Tuesday, March 06, 2007

How many miles are you planning to run today?

that is what I asked a woman Saturday when I saw her get off course 3 times

This was a big weekend. It was the start of big weekends to come in the next 5-6 weeks.

I am 11 weeks away from my 100-miler. This was the first 'big' weekend leading up to it. In the next 6 weeks, I have three 50k races or training runs as well as a 50-miler. I looked at my schedule a few weeks ago wondering how I'd be able to do it all.. would my body hold up to the pounding.. am I really in shape?

This weekend was my first test.

I could've headed out to the Shenandoah this weekend for some climbing miles, but opted for my first big back-to-back weekend. I had tentatively scheduled to do the Seneca Creek Greenway Trail Marathon on Saturday, and then the B&A Half-Marathon on Sunday. One is point-to-point and held on dirt trails, while the other is an out-and-back course on a rails-to-trails 'trail'. The Seneca trails are very running runable and I figured the B&A would be a nice complement since it's a very flat course with a mild hill at the turnaround and a slight downhill the 6 miles back.

Relatively 'easy' day 2 miles.

I had done the Seneca marathon last year, so I registered a 'time to beat'. Conditions were much different, though, as last year it was a dry course, but the temperature was ridiculously cold and windy. This year, the temps were in the high 40s/low 50s, but most of the trail was either covered in ice or ankle deep mud. It was manageable, but after running in the mud for so long, it started to wear on me. You start to 'feel' those extra few ounces of mud caked on your shoes everytime you pull your foot out. You start to 'feel' how hard those smaller muscles around your hips and glutes really have been working over the miles.

You want to be done.

The two miles between aid stations feels like four. But when you're told "you're the 6th female overall for the marathon" at mile 21-ish, you first question the number of participants ("Let me guess, there are 8 of us," I actually replied since I knew of 2 others doing the marathon) before you start to wonder how far off #5 is. Yes, I'll admit, the adrenaline kicked in, but only because I left the aid station with female #7 and didn't want anyone to pass me.

I ran in hopes of finishing in 5:30, which would've been 20 minutes faster than last year. I ran to practice moving fast, or faster than I normally would, with tired legs. I ran up runable hills that I would normally walk. I ran with lighter and quicker steps.. hey, even if it didn't look like it, I tried to get it to feel like that.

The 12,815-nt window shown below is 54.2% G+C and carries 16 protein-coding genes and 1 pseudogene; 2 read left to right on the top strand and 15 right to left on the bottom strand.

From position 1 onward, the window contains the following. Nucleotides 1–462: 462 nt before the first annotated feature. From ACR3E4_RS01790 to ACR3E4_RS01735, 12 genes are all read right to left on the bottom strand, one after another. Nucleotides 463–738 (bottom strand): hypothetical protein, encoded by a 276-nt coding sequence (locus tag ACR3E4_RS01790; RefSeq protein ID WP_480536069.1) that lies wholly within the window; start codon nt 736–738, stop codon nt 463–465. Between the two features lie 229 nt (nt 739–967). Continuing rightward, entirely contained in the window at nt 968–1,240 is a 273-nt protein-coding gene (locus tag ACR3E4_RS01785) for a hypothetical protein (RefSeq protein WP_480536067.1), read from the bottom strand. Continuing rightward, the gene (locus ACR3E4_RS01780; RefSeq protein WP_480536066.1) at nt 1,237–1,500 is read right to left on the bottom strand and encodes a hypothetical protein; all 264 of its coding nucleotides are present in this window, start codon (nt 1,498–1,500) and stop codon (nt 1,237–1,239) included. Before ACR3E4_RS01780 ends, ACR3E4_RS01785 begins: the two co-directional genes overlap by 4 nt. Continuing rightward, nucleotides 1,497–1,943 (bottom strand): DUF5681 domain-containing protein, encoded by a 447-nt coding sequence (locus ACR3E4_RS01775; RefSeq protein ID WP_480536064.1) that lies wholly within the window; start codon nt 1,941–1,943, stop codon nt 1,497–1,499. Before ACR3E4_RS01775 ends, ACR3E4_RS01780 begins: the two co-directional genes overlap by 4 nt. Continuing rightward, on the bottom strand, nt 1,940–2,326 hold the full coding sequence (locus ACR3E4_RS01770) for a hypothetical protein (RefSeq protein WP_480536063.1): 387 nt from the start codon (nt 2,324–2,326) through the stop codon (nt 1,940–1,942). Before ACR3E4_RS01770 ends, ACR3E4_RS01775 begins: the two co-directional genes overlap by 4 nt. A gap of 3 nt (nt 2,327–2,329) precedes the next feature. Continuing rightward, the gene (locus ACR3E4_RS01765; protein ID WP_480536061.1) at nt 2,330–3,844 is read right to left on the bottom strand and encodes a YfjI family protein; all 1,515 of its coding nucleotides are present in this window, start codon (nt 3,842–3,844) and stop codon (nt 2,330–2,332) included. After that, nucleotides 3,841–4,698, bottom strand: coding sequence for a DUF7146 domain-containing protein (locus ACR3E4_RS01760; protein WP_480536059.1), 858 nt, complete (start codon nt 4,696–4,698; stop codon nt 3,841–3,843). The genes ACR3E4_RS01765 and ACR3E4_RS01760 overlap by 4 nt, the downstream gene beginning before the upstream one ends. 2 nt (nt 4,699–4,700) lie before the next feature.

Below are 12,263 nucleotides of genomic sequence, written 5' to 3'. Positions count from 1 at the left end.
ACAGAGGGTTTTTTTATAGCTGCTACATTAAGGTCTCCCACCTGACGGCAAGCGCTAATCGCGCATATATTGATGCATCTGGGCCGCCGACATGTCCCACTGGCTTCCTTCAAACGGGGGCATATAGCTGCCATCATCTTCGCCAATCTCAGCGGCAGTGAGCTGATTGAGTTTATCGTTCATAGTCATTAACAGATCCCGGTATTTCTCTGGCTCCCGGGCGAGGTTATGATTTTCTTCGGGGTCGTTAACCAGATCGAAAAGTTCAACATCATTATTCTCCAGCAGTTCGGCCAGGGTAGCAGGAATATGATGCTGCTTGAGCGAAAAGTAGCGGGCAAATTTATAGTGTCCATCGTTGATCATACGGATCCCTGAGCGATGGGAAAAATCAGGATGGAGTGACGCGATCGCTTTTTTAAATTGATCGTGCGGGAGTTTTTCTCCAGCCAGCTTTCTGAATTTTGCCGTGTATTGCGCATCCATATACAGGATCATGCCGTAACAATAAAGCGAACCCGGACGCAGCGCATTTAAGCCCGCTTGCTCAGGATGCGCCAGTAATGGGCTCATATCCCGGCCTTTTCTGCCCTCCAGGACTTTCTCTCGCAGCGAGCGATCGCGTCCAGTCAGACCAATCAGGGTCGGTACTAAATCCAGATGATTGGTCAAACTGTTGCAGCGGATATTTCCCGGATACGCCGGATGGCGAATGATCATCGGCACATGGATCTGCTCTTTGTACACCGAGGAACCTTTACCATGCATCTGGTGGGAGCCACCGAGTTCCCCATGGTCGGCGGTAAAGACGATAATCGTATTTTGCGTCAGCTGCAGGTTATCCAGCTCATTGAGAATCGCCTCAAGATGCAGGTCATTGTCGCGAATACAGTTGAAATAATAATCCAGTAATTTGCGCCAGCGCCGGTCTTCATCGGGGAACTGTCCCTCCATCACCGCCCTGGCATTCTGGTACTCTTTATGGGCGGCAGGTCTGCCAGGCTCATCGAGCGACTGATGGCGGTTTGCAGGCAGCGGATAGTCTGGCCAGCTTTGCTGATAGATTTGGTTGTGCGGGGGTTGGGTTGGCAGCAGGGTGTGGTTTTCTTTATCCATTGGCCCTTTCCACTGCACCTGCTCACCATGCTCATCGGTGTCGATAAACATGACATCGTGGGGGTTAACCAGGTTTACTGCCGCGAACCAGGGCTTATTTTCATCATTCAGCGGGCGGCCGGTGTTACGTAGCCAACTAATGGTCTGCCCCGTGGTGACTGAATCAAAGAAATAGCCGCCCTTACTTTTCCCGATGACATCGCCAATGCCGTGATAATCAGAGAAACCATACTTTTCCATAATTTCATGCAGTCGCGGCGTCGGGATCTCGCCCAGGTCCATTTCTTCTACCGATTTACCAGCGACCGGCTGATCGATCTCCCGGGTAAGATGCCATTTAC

With less than a half mile to the final aid station 2.5 miles from the finish, I caught up with #5. She left a little before me with another runner who acted as her pacer. I let them go, but kept them in my sight less than 50 yards away. It wasn't until the road section, where she was slow to get off the trail, where I finally passed her. I wasn't sure if the aid station volunteer was right that I was #6, but it was the motivation I needed to keep moving at a consistent pace.

I carried that consistent pace to my race Sunday. This time around, I wanted to stick to the 10 minute run/1 minute walk routine. This was a nice flat course, so it was very doable. I also had the mile markers to go off of, so I kept my mile splits, then walked at 10 minutes, 21 minutes, 32 minutes.. etc. I would eat/drink while walking, too, and planned on using what I had in my 2 bottle waist pack - no reliance on the aid stations.

I tried to keep my goals modest since I was using this race as a test, not as a race. I wasn't out to set any PRs, but hoped to finished between 2:00-2:15. I was very sore Saturday night and spent a lot of time stretching, and because of that I was feeling surprisingly well Sunday morning. I nixed any warm-up (never do one anyways) and just went with the gun. I was worried I was going out too fast with 9:45 and 9:41 mile splits for the first two miles with the third coming in at 9:51 and fourth at 9:57. I finally settled in and focused on my heart rate. It was tough having to walk, but stuck with it anyway.. and I looked forward to the walk breaks.

Mile 10 split was 9:11. Thank you, gradual downhill on the way back. At this point, I was doing the mental math and knew I would finish closer to 2:00 than 2:15. Sub 2?? The last walk break was around mile 11. This had turned into a race. I thought I could go sub 2:05, but the finish for the half was back at the school - about half a mile further than I expected. I still finished with a good time and was very pleased with the back-to-back runs/races.

One thing I try to take away from big training weekends are 'what can I do to improve for the next weekend?' In the past it has been core, nutrition, etc. This weekends lesson was rest.. I need more of it to recover. I had a total of 7 hrs of sleep over the weekend. I'm I night person and a morning person. By Saturday afternoon, I was exhausted while out shopping and had to nap in the car. I slept on the sofa that night. Exhausted. Muscle wise, I felt good. Even now, 2 days later, I have very little soreness. That is a good thing.

I have another big test this weekend with more to come. I'd like to think I passed, but the learning process continues.


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